Limits on Opioid Prescriptions Gain Popularity

September 12, 2017

Opioid limits are gaining popularity, but do they actually work?

Many state legislatures are enacting or evaluating limits for opioid prescriptions-usually mandating a maximum number of days for a first prescription-as a step in slowing the opioid crisis. These laws specifically exclude prescriptions for patients with chronic pain, but there are some who worry that the new rules will have unintended consequences and whether they will help in the long run. 

Arizona, Connecticut, Delaware, Maine, Massachusetts, New Jersey, New York, Pennsylvania, Rhode Island, and Vermont have various limits on the number of opioids for an acute pain situation. Many states have set a 7-day limit for the initial opioid prescriptions, but Kentucky has lowered the bar to 3 days. While most specify prescription lengths in days, some limit the number of morphine equivalent doses being prescribed for an acute pain condition.

On the federal level, Senators John McCain (R-AZ) and Kirsten Gillibrand (D-NY) have introduced legislation to limit an initial prescription of opioids for acute pain to 7 days.

In addition to the benefit of limiting the number of pills available in the community, recent research is showing that longer initial prescriptions make long-term opioid use more likely. Bradley Martin, PharmD, and his colleagues at the University of Arkansas for Medical Science in Little Rock found that the risks of long-term opioid use went up with the length of the initial prescription, with increased risk starting in as little as 3 days.

The idea of shorter initial prescriptions is sound, said Martin, a professor at the UAMS College of Pharmacy. “You are going to have fewer persons becoming long-term users,” he said.

But some patients who suffer chronic pain or who have longer-lasting acute pain may have difficulties getting the pain relief they need, he noted. “Some patients are undoubtedly going to have to endure some levels of pain or will probably be less than adequately treated as a result of these policies,” Martin said.

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“These limits are arbitrary-while they are defensible and I am not saying they are bad-they are certainly not an overall management plan,” said Norman P. Tomaka, CRPh, FAPhA, a consultant pharmacist in Melbourne, FL, who works with a health system and in private practice. “Any management, if it is going to be effective, needs to be proactive, not reactive, and needs to have multiple facets, including education and guidelines.”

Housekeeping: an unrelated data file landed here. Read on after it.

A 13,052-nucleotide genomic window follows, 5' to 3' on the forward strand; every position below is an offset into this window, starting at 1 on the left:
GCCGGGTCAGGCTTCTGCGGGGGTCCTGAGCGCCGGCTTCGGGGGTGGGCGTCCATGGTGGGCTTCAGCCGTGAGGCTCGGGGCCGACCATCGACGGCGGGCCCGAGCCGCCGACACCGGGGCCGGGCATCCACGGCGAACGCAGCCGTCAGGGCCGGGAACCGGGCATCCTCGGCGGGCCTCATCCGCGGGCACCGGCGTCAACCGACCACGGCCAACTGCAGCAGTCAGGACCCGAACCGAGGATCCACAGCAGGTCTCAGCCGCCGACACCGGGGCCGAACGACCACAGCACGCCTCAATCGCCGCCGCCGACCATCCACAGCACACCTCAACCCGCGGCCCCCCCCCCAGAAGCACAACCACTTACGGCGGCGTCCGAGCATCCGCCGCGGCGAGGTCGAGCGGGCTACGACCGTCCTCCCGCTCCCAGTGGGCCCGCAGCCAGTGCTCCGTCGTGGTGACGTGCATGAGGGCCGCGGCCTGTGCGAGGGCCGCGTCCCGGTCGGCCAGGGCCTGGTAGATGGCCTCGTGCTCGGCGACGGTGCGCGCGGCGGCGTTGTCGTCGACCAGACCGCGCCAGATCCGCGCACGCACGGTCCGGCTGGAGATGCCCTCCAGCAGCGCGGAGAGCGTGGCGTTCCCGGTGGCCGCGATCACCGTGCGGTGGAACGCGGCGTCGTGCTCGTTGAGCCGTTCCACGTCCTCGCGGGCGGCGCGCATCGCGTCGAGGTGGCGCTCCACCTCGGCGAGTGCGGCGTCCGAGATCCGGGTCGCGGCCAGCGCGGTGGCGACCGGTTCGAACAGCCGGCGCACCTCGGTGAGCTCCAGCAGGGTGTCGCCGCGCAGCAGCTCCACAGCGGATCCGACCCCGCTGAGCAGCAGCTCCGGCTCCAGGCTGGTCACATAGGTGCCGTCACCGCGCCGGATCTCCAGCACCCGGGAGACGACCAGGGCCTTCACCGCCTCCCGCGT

Efforts need to be made to curb the opioid crisis, but whether quantity or time limits for opioids will help remains to be seen, Tomaka stressed. “Sometimes when we see a problem and it is so large and overbearing, and frankly overwhelming, we reach for what seems to be effective, large initiatives.” However, any regulations or initiatives need to put the patient front and center, he said.

“We have yet to see if the net impact is positive or negative with these quantity limits,” said Antonio Ciaccia, Director of Government Affairs for the Ohio Pharmacists Association, which supported the push for a 7-day state limit.

One issue with these laws is how to deal with patients who need to transition from acute treatment to long-term pain management. “We have to see what that transition looks like from acute to chronic,” Ciaccia said. “There is no doubt that there is an overprescribing problem, but when you try to develop these one-size-fits-all approaches, inevitably you have people impacted negatively.”

Related article: DEA Wants 20% Reduction in Opioids

Some of the new laws allow a refill prescription, after the initial supply, but may put up a red flag with that second prescription, Martin said. “There are going to be restrictions, but usually there are going to be avenues in place that will allow you to get around it. The burden is on the prescribers for this.” 

Another question is where the cut-off point should be for an initial opioid prescription. A 3-day prescription limit may just be too short, said Ciaccia. “I understand the desire to want to try everything and it’s definitely understandable in light of opioid crisis, but inevitably we hit a point where folks with legitimate needs are way overburdened.”

“Our data shows that the risk of long-term opioid use goes up after the third day of a prescription, but it doesn’t go up a lot until after the fifth day,” Martin said. Three-day prescriptions might work for the majority of acute pain patients, he noted, but allowing quantities in the 5-to-7 day range “is probably a more reasonable approach.”